We've review loads of clothing on road.cc over the past year and here’s the best of it — everything from base layers to waterproof jackets, socks to gloves, and everything in between.
How did we arrive at our selection? We only considered products that scored highly when we initially reviewed them, considering our usual criteria: construction, performance, durability, fit, sizing, weight, comfort and value.
We then reduced the list by getting out our fine-tooth comb and being super-critical about everything, looking for any weaknesses.
The test team debated, bickered and quarrelled about which products have proved themselves to be the best of the best, eventually ending up with this final selection.
We've included links to our original reviews so you can easily get more info on the clothing that interests you. We've also included buying links (everything here is still available, at the time of writing). The good news is that some of the 2018 spring and summer clothing is now discounted, so you can get yourself a bargain.
This baselayer does a great job, offering a good fit, thoughtful design and a soft, warm feel.
The Aeron is knitted as a tube, so the only seams are at the edges, despite it incorporating three different fabric types. The 'panels' are strategically placed according to how much the various areas of your torso sweat.
This is a no-nonsense choice that's comfortable and well made,
Madison's Avalanche gloves are great mid-weight all-rounders that will see you through wet, chilly rides from autumn to spring, and for a very reasonable price. These are waterproof as well as windproof, and they're not too bulky, meaning you get enough feel of the bar and sufficient dexterity to grab zip pulls.
Another major point in their favour is that the cosy microfleece liner is integrated so doesn't pull out when you remove the gloves, breathability is also very good, and the stretchy cuffs are both long enough to keep your wrists covered and easy to adjust.
These are very comfortable low-bulk mitts that give a natural feel of the handlebar while providing just enough cushioning. The back is highly breathable and the price beats many for value.
The design is very simple and the fit is spot on. The palm has a little bit of gel under a grippy surface and it's perforated for a little added breathability.
These lightweight summer mitts put in a fabulous performance. They offer superb grip and they back this up with great construction and a perfect fit. And while the price is high, they're still cheaper than some – and they're worth every penny.
It's the grip that'll impress you most, provided by the very supple kangaroo leather palms. Even in wet conditions, these are incredible.
The Showers Pass Ultralight Wind Jacket ticks every box for staying warm while dodging showers in the shoulder seasons. Light, trim-fitting, tiny when packed and budget-friendly, it's hard to see how it could be improved on.
The Elite Wind Fabric is highly breathable while blocking wind, and the durable water-repellent finish sheds light rain and drizzle. The build quality is top-notch.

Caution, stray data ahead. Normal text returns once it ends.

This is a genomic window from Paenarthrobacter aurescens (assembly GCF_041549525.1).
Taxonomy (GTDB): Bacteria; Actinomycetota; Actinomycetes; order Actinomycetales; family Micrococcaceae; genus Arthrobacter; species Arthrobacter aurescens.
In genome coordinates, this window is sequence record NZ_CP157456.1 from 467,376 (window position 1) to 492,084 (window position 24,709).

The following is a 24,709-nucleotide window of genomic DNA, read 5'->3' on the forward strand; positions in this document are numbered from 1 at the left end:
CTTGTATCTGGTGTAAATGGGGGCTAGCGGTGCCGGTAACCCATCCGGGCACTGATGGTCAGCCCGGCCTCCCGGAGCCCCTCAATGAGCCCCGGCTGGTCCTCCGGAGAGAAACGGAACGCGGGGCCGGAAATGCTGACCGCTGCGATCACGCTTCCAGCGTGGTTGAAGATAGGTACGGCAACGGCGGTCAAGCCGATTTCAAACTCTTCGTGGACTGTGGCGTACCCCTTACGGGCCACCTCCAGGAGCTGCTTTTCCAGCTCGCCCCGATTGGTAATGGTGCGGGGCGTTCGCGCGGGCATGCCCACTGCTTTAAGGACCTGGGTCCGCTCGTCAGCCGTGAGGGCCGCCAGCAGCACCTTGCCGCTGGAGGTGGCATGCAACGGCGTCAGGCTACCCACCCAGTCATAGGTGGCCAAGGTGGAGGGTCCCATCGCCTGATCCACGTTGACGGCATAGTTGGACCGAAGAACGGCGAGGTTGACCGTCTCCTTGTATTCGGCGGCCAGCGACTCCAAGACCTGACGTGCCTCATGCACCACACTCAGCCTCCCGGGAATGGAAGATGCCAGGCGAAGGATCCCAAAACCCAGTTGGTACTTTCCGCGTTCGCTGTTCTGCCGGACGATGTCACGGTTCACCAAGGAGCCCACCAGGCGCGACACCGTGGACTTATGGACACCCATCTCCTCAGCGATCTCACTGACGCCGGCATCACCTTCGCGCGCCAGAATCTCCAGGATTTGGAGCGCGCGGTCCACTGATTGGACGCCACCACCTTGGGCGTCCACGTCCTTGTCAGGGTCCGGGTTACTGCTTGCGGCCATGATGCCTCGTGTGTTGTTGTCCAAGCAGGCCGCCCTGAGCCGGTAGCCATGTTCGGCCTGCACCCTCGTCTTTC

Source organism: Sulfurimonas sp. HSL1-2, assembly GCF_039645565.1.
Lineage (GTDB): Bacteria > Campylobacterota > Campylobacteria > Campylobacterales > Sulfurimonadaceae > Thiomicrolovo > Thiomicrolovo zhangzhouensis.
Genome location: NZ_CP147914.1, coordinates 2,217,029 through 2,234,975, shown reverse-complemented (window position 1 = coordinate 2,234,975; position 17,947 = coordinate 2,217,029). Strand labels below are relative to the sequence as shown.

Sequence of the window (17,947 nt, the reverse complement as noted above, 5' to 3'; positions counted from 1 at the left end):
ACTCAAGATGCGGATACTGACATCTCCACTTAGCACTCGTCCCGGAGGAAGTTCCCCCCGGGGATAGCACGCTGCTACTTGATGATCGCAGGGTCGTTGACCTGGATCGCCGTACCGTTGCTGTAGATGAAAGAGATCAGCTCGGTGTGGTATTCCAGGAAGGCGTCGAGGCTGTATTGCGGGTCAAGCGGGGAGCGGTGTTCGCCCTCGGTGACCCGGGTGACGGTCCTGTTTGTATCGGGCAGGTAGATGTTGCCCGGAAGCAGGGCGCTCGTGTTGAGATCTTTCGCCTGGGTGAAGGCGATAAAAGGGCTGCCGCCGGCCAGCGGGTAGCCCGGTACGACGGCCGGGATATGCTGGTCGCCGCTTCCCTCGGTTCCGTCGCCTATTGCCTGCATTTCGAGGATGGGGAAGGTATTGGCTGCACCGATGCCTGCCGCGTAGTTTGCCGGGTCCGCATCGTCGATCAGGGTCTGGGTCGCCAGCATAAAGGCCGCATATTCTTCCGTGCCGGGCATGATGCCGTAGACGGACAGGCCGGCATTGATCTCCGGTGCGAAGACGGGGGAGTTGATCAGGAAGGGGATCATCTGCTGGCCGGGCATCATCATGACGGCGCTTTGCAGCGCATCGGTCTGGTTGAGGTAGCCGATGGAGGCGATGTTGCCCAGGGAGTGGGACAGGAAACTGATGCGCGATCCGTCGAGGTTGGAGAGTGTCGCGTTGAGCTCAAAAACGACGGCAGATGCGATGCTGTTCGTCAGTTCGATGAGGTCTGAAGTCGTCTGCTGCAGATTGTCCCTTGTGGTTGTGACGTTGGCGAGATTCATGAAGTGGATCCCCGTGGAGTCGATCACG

This is one of the best waterproof jackets on the market. Made right here in the UK, in Manchester, the Lusso Aqua Extreme Repel Jacket V2 keeps serious rain out without creating that boil in the bag sensation found with many others on the market. A huge amount of reflective detailing makes this jacket perfect for night rides too.
The Windtex Storm Shield fabric comes with a waterproof membrane that's surprisingly breathable. A long tail keeps you well covered and there's load of reflective detailing to help get you noticed.
The idea behind Shakedry is to have maximum breathability and waterproofness with minimum weight. Gore achieves this by getting rid of the outer textile layer, which can become wetted out, leaving behind what is effectively a technical membrane bonded to the lining.
It weighs a featherweight 127g in a size medium and is one of the most weatherproof truly packable jackets out there. In heavy rain beading is superb, while moist air is allowed to escape with ease.
The wrists have an elasticated section to them, so they stop draughts and water sneaking in. This jacket has a slimish cut with minimal flapping, and the long back provides good coverage.
The back features a single zipped pocket protected by a storm flap, and the jacket folds away into it for easy storage in a jersey pocket.
As an all-in-one winter jacket, the Castelli Alpha RoS is hard to beat. The Italian brand really means it when it calls it the 'Rain or Shine' (RoS – geddit?) jacket, and there's plenty of insulation for when the mercury falls.
It has a two-piece construction – a technical outer layer made from Gore Windstopper 150 fabric, bonded to a fleece inner lining that covers the core.
This is a superb cold weather solution. Worn over the top of just a summer mesh baselayer, it can easily handle 3-5°C. You can unzip the outer fabric to get a little extra cooling inside, or you can partially or fully unzip the inner lining.
The collar is tall and articulated with a fleece backing, the sleeves long and cuffs slim to create a seal from the wind, and a dropped tail for additional protection. That tail is elasticated and figure-hugging too, with a tacky Castelli-branded gripper underneath to ensure it sticks in place over your bibs.
The Endura Pro SL II is a warm, very slim-fitting and extremely protective winter jacket that is built to last — and an absolute godsend on horrible winter days. A redesign of the original Endura Pro SL, it features an excellent high collar, intelligent use of panels and a sleek yet stretchy fit that will never slow you down.
The panels under the arms and down the sides of the torso are finely perforated for breathability and very stretchy, while everything else – three rear pockets included – is a heavier solid fabric that's fully windproof.
Pick the jacket up and it feels almost wetsuit-like, especially around the chest, but once on its well-shaped stretch fit feels as much like a thick jersey as a jacket.
Buy this and you still need a waterproof jacket, but what you gain is impressive versatility and good breathability that'll keep you happy through more than just winter.
Galibier's Mistral foul weather jacket will cover off nearly all of your winter rides if you like to work up a sweat. It's windproof, waterproof, breathable, close fitting and exceptional value.